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Written in 2010 (with addition in 2012)

A BRIEF INTRODUCTION TO
    QUANTUM MECHANICS, QUANTUM CHAOS & DECOHERENCE

Quantum mechanics is the theory of wave-particle duality; it tells us that a particle - such as an electron - moves as a wave. It spreads out and goes to many places at once. If part of that wave crosses another part, (perhaps after reflecting off something), then the two parts of the wave interferes (like light interferes in the well-known Young's double-slit experiment). The electron is never found in the places where destructive interference occurs.

Waves can also go around and through small obstacles because they rarely have a well-defined position or energy. The position-momentum uncertainty principle means waves can diffract around obstacles, while the energy-time uncertainty principle means they can tunnel through obstacles.

Finally quantum waves have an additional property that other waves do not, they can become entangled with each other.


A real bath tub

 


A quantum dot : a nano-scale "bath tub" of electrons
Marcus Lab (2003)

QUANTUM CHAOS
Quantum mechanic plus chaos theory. Chaos theory tells us that a billiard-ball rolling around in a bath follows a chaotic path. This means that any error you make in measuring the initial postion or velocity of the ball will lead to an error in your prediction of its motion which grows exponentially with time, until fairly soon your prediction becomes completely wrong! In such cases, one can use chaos theory to make statistical predictions (i.e. "there is a 10% chance of the ball going there") much like a weather forecast (i.e. "there is a 10% chance of rain").

Quantum mechanics tells us that electrons (unlike billiard-balls) move as waves. Imagine filling the bath with water and looking at how ripples move on the surface of the water. The bath is the same, but now you are studying how waves (not particles) move within it. These waves do many things that particles (such as billiard balls) do not. They go to many places at once. They diffract, tunnel and interfere. Electrons in a typical semiconductor quantum dot do the same.

We ask how the wave nature of electrons affects their chaotic motion. Using the semiclassical limit of Feynman's path-integrals (the "ray-optics" limit), we go beyond "Berry's diagonal approximation" to look at interference and other wave effects.

> MORE INFO: Summary of our Quantum Chaos Workshop in Canada 2008 (pdf)

I have been particularly interested in particle flow through open quantum chaotic systems. I study how quantum chaos induces interference effects such as weak-localization and conductance fluctuations, and have proposed huge intereference effects in quantum chaotic systems with a discrete symmetry (mirror-symmetry). I have also study quantum noise in such systems.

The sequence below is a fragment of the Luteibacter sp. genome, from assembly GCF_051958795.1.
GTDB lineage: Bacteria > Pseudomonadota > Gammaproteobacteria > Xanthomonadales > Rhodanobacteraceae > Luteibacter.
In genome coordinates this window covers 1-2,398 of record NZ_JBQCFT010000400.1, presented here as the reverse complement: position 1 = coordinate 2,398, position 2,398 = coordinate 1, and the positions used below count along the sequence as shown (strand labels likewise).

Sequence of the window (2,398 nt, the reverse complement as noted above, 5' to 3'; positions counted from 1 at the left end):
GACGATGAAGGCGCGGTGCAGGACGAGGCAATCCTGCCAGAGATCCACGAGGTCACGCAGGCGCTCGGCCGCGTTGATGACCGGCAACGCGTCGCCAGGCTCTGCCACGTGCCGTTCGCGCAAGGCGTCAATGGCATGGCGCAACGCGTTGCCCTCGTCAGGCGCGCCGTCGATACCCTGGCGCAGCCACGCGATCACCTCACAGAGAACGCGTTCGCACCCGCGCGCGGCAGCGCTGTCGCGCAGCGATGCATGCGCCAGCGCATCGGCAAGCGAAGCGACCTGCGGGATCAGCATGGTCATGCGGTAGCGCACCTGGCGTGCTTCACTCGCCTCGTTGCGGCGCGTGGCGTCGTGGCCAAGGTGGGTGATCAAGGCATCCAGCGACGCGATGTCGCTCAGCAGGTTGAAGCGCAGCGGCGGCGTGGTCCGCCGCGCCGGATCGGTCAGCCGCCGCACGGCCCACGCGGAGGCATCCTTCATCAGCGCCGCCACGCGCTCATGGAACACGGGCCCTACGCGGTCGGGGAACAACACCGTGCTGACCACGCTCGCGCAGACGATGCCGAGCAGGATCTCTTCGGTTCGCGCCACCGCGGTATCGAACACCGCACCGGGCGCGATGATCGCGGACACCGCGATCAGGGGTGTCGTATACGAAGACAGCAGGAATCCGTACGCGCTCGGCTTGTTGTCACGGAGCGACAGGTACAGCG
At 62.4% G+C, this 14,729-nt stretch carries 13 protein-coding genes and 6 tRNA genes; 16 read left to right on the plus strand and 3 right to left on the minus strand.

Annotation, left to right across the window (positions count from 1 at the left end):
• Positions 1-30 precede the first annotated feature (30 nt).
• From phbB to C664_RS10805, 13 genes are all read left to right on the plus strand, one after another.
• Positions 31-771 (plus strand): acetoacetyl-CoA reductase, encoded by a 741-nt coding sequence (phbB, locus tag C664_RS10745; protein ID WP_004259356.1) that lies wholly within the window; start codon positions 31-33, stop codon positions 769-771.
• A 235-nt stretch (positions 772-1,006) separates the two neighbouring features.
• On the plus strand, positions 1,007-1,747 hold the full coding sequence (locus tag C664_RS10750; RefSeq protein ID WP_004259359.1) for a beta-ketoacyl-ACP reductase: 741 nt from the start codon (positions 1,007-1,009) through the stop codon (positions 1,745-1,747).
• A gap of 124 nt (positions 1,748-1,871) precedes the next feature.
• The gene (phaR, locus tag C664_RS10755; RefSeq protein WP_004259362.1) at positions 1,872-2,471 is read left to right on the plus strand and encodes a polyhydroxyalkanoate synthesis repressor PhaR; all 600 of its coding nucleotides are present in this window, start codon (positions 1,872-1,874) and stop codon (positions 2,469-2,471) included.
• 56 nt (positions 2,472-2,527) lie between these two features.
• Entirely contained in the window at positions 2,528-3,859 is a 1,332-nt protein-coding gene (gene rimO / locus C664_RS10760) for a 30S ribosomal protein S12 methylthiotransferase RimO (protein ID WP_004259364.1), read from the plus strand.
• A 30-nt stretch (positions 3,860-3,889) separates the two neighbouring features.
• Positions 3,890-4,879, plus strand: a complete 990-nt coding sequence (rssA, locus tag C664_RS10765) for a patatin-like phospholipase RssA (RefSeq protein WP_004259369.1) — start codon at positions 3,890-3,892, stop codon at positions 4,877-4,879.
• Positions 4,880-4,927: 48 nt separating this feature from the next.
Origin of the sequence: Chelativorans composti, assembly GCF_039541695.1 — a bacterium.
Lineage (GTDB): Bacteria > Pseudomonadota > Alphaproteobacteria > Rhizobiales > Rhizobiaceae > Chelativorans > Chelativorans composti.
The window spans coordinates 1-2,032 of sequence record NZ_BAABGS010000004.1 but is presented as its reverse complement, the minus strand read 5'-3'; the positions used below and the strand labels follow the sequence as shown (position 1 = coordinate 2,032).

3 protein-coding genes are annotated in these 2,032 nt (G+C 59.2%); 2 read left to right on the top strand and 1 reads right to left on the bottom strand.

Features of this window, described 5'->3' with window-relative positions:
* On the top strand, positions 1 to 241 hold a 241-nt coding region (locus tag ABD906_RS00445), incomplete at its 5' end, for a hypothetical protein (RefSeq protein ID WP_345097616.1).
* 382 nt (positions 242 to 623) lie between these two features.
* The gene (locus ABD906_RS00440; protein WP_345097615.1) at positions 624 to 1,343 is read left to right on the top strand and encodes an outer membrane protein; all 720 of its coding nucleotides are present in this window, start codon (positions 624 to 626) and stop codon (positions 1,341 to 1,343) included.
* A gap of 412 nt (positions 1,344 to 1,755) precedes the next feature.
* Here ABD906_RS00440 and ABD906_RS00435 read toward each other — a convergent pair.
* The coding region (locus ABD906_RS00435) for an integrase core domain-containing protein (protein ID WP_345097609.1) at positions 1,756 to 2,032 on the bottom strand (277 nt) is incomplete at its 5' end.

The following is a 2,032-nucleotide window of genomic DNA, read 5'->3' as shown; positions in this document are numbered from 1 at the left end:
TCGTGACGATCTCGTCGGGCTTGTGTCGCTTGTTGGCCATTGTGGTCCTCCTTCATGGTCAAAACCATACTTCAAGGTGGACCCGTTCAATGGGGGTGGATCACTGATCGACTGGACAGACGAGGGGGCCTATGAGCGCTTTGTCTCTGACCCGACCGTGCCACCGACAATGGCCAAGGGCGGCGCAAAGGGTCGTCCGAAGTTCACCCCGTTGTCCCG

Added in 2012. Since 2011, I have mainly worked to understand thermoelectric effects associated with such quantum particle flows (when an electrical current flow induces a heat flow, and vice versa). I am particularly interested in the connection between this and quantum thermodynamics.

> MORE INFO: thermoelectricity and quantum thermodynamics


Quantum oscillations decay irreversibility due to decoherence

IRREVERSIBILITY: QUANTUM DECOHERENCE
Returning to the ripples in the bath, you will notice that they quickly dissappear. It is hard to make a ripple travel from one end of the bath to the other end and back. The friction between water molecules destroys the wave (converting its energy into heat). In contrast, electrons cannot dissappear so their waves do not decay. However each electron does interact with other particles nearby. The "friction" between the electron ond other particles leads to something called decoherence or dephasing of the wave. The wave becomes entangled with the waves of other particles and its phase gets lost. Then the wave still exists, but when it encounters another part of the wave it does not make an interference pattern.

This decoherence process has particularly stark effects when the system has a finite number of discrete levels. This occurs when the wavelength is similar to the container's size, then the wave must be made of a small number of discrete standing waves. Another example of discrete levels is the electron's spin in a magnetic field; it is a two-level system. Here I ask how the type of interaction with other particles (or exsternal noise) affects the nature of the decoherence. In particular I study:

  • The decoherence of geometric phases
  • Spin decoherence in quantum wires: "Dephasing diode"
  • Decoherence by coloured-noise (non-zero memory times)
  • Anderson orthogonality catastrophies induced by environments of noise

 

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